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Twelve of the Best with... Jim Forrest


Jim was born in Guildford in 1943 and led a peripatetic childhood until his parents eventually settled in Richmond. He attended Westminster School as a day boy from 1957 and it was there that he was first introduced to competitive running, though initially as a sprinter. A family holiday in Switzerland inspired him to run on the mountain paths and on his return home he took to regular jaunts in Richmond Park. One day in the Park he bumped into Bill Bird and Alan Hedger who invited him to join Ranelagh, and he made his club debut shortly after his eighteenth birthday in the mob match against Orion Harriers in 1961.

After leaving school Jim went up to Oxford University to study chemistry. He became Captain of the cross-country second team but just failed to secure a blue. After graduating he taught in Lesotho for a year before taking up a job as a research chemist with BP. He quickly decided that this was not the life for him and retrained as a teacher. Part of his teaching practice was at Latymer Upper School, and he helped to introduce a number of Latymer boys to Ranelagh, including the 14 year-old Hugh Jones. Subsequently Jim taught at Raynes Park HS and his recruits from there included Anthony Orr and David Wright.

Jim was club captain from 1969 to 1977 and again for our centenary year 1980-81. He was also joint editor of the club Gazette from 1969 to 1975. In 1970 he became one of the club's first qualified coaches and advised many of our first team runners in the 1970s and 80s. He was a regular first team runner for many years, three times winning the Roffey Salver as the club's first finisher in the National Championships. To date he has clocked up 114 mob matches - only three members have finished more. Latterly Jim became interested in the longer distances, completing the London to Brighton in 6hrs 17mins, winning the Ridgeway 40 miles, and setting a record time of 11hrs 8mins 46secs for the South Downs Way solo, which stood unbeaten for thirteen years.

1. How did you get involved with Ranelagh?

Ran across Bill Bird and Alan Hedger (club captain and vice captain) on a run round the park while training for school cross-country. Alan was bigger than me so I didn't argue when they said "Join us". Ran first mob match within 3 weeks, home against Orion Harriers, in 50 mins.

2. Years active and when did you peak?

Active 1963-88 and best times on the track in the late 60s and early 70s. Best x-c and road runs mid 1970s.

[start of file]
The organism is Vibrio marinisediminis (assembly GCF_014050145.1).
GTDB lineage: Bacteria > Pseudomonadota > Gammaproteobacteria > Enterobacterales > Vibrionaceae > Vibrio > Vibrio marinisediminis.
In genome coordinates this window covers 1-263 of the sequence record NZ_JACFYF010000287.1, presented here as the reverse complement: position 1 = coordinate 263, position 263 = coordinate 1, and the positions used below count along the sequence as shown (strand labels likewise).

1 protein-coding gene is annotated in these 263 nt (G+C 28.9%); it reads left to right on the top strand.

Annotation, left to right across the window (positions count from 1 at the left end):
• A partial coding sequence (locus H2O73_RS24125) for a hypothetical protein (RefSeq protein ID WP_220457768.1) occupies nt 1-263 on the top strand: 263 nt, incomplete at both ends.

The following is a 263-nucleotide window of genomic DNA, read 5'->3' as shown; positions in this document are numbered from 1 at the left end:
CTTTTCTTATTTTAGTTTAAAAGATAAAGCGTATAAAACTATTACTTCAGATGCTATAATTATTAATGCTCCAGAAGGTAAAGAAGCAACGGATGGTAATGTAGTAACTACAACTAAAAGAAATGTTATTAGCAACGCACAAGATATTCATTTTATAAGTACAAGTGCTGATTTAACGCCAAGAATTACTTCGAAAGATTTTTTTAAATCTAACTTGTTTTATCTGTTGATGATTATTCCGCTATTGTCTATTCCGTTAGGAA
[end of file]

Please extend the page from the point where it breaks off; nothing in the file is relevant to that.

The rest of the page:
3. What is your favourite race and distance?

Relays, mob matches and ultra-distances, including Pennine Way and South Downs relays. Best distance was 10 miles upwards. I would have liked to have had more speed for the middle distances, but I just didn't have it!

4. Favourite Ranelagh course?

The 5 miler.

5. Running heroes and inspirations?

Zatopek, Elliott, Bedford, Ovett. Inside Ranelagh, Bill Bird was the inspiration of my generation and Hugh Jones later on.

6. Typical training for the summer and winter? (what races were you training for?)


For our own x-c races.
  • 60 miles per week, generally once a day,
  • Over 15 miles on Sunday morning
  • at least one hill session (e.g. Nightingale Lane or the big park slope opposite the Dysart)
  • at least one paarlauf or fartlek session each week, sometimes an Indian File fartlek
We tried to run in all club races, racing within ourselves in some and peaking for the Surrey league and the championships. I would rest on Fridays before a major race and just visualise it and build up the nervous energy.


For road and track.
  • 50 miles per week, once a day
  • Long steady run on Sunday (ca 12 miles)
  • Track sessions on Tuesdays (longer intervals, e.g 5x 800 in 2.20 or pyramids (favourite session)
  • On Thursdays (shorter intervals, e.g. 2x 6 x300 in 48). If a 20-miler or marathon was coming up I'd want longer intervals than this, e.g 4x1200.
  • 1st team pack run in park on Wednesdays, often with some fartlek
In winter and summer I liked to alternate between easy and hard training runs.

7. Favourite session?

Indian File fartlek for the sheer drama of it all! (But you need people of roughly similar standards).

8. What were your training paces?

6 minute miles for steady runs, sub-5 minute miling for the faster stuff.

9. What strength work did you do?

Weights (e.g. bench press, upright rowing, half squats, sometimes as part of circuit training). Also hill training. And I did try running on ploughed fields in my school CCF army boots, a la Zatopek, but I soon found that I wasn't Emil Zatopek and ditched the idea!

10. Favourite running memory?

The amazing club spirit in our Pennine Way relays, especially the first relay in 1971, when we beat the record. You ran like the wind, because you had 23 other clubmates willing you on. Also the thrill of the first 200m of the National eyeballs out.

11. Best piece of running advice?

Keep up your speedwork regularly throughout the year, no matter how hard it sometimes feels.

12. What changes have you seen in the sport?

Terrific mass participation in races (10ks, marathons, etc), which should lead to a fitter nation. Also the growth of women's middle and long distance athletics over the last 50 years. However, fewer high class GB male athletes now and cross-country now has a lower profile in the media a shame because it is a superb sport, encompassing effort, competition & friendship.

The new Ranelagh club house and its showers made life less Spartan for us. When I started at the club we washed ourselves down in tin baths in muddy, rapidly cooling water (unless you were first back to the clubhouse!)